Let's face it, the most important thing in business is CASH. Cash is the oxygen of every business. When you have cash, your business can breath. Cash enables it to survive and prosper.
While businesses can survive for a short time without growing in sales or profits, without cash it simply will not survive.
This is why the inflow and outflow of cash must be carefully watched and managed.
Employees and Cash Knowledge
If you asked your employees right now, “Who generates cash in the business?”...what would they say? Would they point to the sales team or the management team? Someone else?
In reality, the employees generate and ultimately control cash in your company. Unfortunately, very few employees receive the education, information and reinforcement they need to really understand how their decisions directly impact the company’s performance.
If your company operates in an open-book fashion, it's likely you’ve taken steps to ensure your employees have access to vital financial information.
The next step is to ensure they understand the financial metrics in your business, one of the most important being cash.
Cash generation is the difference between all the cash that flows into the business and all the cash that flows out of the business. Cash flows into the business from sources like product sales and from lenders or investors. Cash flows out of the business for items like wages, materials, sales made on credit, equipment purchases, inventory and tax payments. But how do you clearly demonstrate this process to your employees?
We’ve put together a training bite (a short and simple training tool) to help you explain the concept (and importance) of cash to your employees in less than 15 minutes.
Demonstrate the flow of cash through the business and highlight the many decisions that they must make in order for the company to not only survive, but also prosper.
- 8 - 10, clear two-liter soft drink bottles
- Black marker
- Food coloring
- Copy of the company’s cash flow statement and income statement (provided as reference)
Using the clear two-liter soft drink bottles, write your sources of cash (i.e., sales and lenders) with a black marker on some of the bottles. Next, write the names of cash outflow items on several other bottles (i.e., COGS, receivables, expenses, bonus, capital, etc.). Fill the sales and lender bottles with colored water before starting the demonstration.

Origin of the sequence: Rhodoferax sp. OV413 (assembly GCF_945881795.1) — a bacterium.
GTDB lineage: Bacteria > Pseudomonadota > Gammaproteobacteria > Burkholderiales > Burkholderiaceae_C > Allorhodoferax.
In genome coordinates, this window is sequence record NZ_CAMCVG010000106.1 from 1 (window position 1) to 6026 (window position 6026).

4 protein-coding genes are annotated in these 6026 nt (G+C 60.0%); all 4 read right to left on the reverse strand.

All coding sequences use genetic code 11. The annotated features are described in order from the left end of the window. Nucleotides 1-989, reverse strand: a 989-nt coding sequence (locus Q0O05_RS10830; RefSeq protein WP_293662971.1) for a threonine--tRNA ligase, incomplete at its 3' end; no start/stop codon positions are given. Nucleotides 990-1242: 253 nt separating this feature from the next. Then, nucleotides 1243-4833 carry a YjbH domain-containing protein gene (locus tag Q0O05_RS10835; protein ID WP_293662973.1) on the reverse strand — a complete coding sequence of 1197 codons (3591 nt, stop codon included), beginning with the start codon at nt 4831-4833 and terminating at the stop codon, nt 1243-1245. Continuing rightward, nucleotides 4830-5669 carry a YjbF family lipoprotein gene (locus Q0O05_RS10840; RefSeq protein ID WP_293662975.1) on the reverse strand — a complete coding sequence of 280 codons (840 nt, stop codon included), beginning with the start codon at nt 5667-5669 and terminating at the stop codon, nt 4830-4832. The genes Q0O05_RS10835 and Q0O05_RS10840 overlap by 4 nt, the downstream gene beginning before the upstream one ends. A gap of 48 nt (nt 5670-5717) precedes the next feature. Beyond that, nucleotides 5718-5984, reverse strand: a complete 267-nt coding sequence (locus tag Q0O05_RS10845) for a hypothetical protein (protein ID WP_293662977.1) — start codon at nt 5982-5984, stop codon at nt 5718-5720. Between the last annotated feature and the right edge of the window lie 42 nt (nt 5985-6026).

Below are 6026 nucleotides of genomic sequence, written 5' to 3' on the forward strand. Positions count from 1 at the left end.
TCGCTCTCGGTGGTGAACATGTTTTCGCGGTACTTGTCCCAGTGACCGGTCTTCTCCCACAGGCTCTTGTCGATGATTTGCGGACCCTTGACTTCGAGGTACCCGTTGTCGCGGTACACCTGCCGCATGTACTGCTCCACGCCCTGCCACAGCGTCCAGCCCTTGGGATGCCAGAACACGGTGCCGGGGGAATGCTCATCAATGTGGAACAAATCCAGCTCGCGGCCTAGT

Playing The Game:
- Explain to your group that the water in the first bottle represents the cash inflow sales (your primary source of cash). While explaining and educating everyone on each of the cash outflow items, slowly fill each of the other two-liter bottles with water from the sales bottle to represent that cash outflow’s respective share of the total cash inflow (sales). As each bottle is filled, be sure to emphasize to everyone how much water is left in the original bottle.
- Use this demonstration to highlight several different cash flow scenarios. Be sure to emphasize how the income statement is different from the cash flow statement and that while a company can be very profitable, it can still run out of cash.
For example, at the beginning of the exercise pour some of the sales water into the accounts receivable bottle to represent sales on credit. Continue pouring water from the sales bottle as you explain other company outflows, such as COGS and debt payments. Use some excess sales water to explain capital investments.
- As you proceed through this demonstration, keep in mind any real cash flow examples you can share with your employees. As you begin to run out of water before you reach some of the other bottles, ask the group questions like: What options do we have? What about the extra water in the accounts receivable bottle? What could we use that for? Also, show your group what decisions they need to make when they have excess cash and how these decisions can sometimes be just as difficult as when you are short on cash.
For many employees, this type of visual learning experience can help solidify not only how cash works, but also how little cash is often left in the company after costs and expenses are paid.
Educated businesspeople (regardless of what level they are at in the organization) will ask the questions:
- Is the business generating enough cash?
- What are the sources of cash?
- How is the cash being used?
A businessperson who fails to ask these questions will ultimately regret it.
Have you found any other creative ways to explain the importance of cash to your employees' financial literacy training? Share your ideas in the comments below!
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